Well, I haven't made too many posts lately. It would appear that I've found most all, if not all, of the owner built castles that are currently available on the web via popular search engines. Having kept an eye on the site almost daily, it seems that the all-time high of daily visitors was around 20 and has leveled off to around 6-8 per day. I really was never sure how much traffic a site like this would generate, so I guess I'm pleased that anyone is stopping by at all. There are a lot of search terms used that lead folks to this site, the most common are people looking for a few of the popular castles like DuPont castle, and the rest is a mish-mash of search terms that have to do with building castles from stone or other modern materials. This is kind of surprising in a way, because it means that there are several people that would like to know how to build a modern castle. That's great! I wish I had more concrete information to give the searchers, especially along the lines of "this is how I did it...".

I've also had a couple of inquiries from material vendors that have found the site and are interested in telling me about their wares. I always write back, but it appears that they haven't really looked at the site too closely; especially the parts of it that essentially say that I have no money... Funny, once they hear that they never write me back! So for vendors that happen across the site, don't run away! I'm happy to take information about your product as long as you can provide specifics as to how it may be applied to modern castle building, exactly how it would be done with your product and what benefit or support you, your product, or your company would provide an owner builder.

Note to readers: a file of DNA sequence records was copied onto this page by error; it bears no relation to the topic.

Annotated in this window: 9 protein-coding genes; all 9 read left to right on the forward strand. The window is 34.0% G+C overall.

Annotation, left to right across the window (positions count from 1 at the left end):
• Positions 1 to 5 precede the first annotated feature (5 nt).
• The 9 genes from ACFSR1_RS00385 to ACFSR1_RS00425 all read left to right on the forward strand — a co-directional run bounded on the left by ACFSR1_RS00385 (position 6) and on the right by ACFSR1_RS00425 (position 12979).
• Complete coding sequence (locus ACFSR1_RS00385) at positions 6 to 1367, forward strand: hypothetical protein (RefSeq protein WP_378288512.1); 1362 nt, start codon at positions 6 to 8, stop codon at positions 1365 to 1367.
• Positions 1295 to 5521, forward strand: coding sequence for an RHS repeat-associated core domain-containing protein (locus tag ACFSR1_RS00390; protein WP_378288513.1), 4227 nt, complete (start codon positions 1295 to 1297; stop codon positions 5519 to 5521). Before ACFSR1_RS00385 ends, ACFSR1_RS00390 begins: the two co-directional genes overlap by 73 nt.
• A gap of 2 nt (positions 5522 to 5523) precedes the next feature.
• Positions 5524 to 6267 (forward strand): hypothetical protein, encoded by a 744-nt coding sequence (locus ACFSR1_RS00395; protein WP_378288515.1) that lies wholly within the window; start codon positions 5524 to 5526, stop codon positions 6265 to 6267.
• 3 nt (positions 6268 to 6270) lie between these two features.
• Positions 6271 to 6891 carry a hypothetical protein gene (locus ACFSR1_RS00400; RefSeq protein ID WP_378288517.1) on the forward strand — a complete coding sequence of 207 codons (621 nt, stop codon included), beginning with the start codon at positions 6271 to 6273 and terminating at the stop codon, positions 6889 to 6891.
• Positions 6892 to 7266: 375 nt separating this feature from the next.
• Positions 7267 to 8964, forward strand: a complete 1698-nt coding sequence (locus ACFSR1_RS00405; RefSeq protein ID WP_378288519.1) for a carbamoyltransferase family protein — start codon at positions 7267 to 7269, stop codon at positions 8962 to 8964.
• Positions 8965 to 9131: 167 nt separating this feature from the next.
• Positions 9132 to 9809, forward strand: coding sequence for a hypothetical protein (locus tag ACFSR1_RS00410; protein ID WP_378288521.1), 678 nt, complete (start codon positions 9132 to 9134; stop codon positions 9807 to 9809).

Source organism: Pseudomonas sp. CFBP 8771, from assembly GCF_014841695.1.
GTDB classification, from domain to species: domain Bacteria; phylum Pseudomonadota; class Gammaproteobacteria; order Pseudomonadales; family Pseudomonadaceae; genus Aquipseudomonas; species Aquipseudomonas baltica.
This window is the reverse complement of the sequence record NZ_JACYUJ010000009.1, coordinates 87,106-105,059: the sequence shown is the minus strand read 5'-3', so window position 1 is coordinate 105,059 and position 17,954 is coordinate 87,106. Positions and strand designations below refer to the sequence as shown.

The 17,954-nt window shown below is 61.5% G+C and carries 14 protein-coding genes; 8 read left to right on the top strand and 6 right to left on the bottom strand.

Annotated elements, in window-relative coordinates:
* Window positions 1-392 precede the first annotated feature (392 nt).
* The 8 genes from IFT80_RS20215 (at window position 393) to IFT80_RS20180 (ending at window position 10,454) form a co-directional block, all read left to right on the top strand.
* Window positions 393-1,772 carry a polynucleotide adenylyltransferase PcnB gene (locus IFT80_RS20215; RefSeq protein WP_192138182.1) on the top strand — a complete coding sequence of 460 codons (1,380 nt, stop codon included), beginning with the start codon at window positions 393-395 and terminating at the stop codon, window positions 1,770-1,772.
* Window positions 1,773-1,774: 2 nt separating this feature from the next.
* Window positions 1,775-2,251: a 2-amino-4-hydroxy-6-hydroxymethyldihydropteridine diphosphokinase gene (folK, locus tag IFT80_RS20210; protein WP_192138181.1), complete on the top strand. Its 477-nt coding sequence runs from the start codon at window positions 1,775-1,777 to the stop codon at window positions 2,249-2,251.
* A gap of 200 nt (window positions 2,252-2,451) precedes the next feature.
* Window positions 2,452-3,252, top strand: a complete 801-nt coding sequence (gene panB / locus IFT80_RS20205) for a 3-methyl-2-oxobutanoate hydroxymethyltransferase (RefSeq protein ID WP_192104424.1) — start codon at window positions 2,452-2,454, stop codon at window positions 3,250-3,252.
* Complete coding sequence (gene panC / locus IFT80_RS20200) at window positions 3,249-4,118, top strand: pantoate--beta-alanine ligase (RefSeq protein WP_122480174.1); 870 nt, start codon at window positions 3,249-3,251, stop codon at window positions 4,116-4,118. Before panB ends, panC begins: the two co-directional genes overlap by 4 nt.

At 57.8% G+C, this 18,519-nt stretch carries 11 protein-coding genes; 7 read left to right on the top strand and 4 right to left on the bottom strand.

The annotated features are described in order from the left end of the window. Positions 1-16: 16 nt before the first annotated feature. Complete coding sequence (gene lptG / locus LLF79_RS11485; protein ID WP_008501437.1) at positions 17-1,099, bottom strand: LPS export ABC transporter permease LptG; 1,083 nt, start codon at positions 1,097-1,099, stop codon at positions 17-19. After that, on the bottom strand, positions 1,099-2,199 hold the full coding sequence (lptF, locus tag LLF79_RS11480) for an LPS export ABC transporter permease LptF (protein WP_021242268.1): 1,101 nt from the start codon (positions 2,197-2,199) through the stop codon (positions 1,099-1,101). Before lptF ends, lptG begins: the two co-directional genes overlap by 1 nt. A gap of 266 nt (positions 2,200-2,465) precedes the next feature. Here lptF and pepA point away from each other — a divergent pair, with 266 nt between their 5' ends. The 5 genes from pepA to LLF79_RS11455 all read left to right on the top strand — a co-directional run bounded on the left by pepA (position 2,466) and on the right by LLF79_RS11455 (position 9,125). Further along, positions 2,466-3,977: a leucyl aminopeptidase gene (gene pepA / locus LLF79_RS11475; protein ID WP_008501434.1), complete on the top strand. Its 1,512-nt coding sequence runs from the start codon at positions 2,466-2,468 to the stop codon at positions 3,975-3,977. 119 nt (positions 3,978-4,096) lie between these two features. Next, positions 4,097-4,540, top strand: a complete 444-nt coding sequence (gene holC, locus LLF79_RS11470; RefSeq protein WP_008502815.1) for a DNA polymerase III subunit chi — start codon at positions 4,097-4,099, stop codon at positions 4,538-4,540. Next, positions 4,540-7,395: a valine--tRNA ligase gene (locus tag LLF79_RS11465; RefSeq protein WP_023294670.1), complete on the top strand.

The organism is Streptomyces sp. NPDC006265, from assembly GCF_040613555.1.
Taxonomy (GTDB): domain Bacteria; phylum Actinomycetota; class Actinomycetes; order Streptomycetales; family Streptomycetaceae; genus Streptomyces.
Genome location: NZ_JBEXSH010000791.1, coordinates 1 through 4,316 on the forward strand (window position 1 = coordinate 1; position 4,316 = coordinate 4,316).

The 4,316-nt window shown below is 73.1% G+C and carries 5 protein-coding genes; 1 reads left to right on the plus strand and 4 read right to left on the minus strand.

At some point, I'll put together a "standard castle" model with floors, square footage, exterior windows, walls, and doors. Differing materials can be applied to the structure so it can be used as standard cost gauge for walls, foundation, and floors is in a rough cost per square foot output.

As always, if anyone knows of a castle that is currently being built by the owners or owner-builders that are living in their own castle, I'd be happy to hear about it.